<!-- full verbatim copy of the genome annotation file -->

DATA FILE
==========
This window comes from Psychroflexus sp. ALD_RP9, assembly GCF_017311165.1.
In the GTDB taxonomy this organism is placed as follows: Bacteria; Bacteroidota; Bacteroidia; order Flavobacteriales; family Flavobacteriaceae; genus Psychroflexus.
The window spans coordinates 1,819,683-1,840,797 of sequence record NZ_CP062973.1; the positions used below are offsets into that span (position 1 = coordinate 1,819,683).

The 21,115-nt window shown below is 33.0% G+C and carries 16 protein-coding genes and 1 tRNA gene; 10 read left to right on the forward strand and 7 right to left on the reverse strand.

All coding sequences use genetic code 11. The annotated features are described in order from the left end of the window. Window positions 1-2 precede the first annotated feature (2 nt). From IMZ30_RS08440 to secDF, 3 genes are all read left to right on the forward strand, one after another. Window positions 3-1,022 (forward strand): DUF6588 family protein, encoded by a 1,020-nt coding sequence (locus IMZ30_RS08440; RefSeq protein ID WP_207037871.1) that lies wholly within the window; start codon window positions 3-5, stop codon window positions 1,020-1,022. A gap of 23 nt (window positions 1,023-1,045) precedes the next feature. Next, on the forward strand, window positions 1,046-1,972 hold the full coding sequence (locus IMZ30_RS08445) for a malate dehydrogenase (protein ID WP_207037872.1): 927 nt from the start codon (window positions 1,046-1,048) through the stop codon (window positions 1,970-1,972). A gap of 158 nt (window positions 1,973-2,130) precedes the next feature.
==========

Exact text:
This window comes from Psychroflexus sp. ALD_RP9, assembly GCF_017311165.1.
In the GTDB taxonomy this organism is placed as follows: Bacteria; Bacteroidota; Bacteroidia; order Flavobacteriales; family Flavobacteriaceae; genus Psychroflexus.
The window spans coordinates 1,819,683-1,840,797 of sequence record NZ_CP062973.1; the positions used below are offsets into that span (position 1 = coordinate 1,819,683).

The 21,115-nt window shown below is 33.0% G+C and carries 16 protein-coding genes and 1 tRNA gene; 10 read left to right on the forward strand and 7 right to left on the reverse strand.

All coding sequences use genetic code 11. The annotated features are described in order from the left end of the window. Window positions 1-2 precede the first annotated feature (2 nt). From IMZ30_RS08440 to secDF, 3 genes are all read left to right on the forward strand, one after another. Window positions 3-1,022 (forward strand): DUF6588 family protein, encoded by a 1,020-nt coding sequence (locus IMZ30_RS08440; RefSeq protein ID WP_207037871.1) that lies wholly within the window; start codon window positions 3-5, stop codon window positions 1,020-1,022. A gap of 23 nt (window positions 1,023-1,045) precedes the next feature. Next, on the forward strand, window positions 1,046-1,972 hold the full coding sequence (locus IMZ30_RS08445) for a malate dehydrogenase (protein ID WP_207037872.1): 927 nt from the start codon (window positions 1,046-1,048) through the stop codon (window positions 1,970-1,972). A gap of 158 nt (window positions 1,973-2,130) precedes the next feature.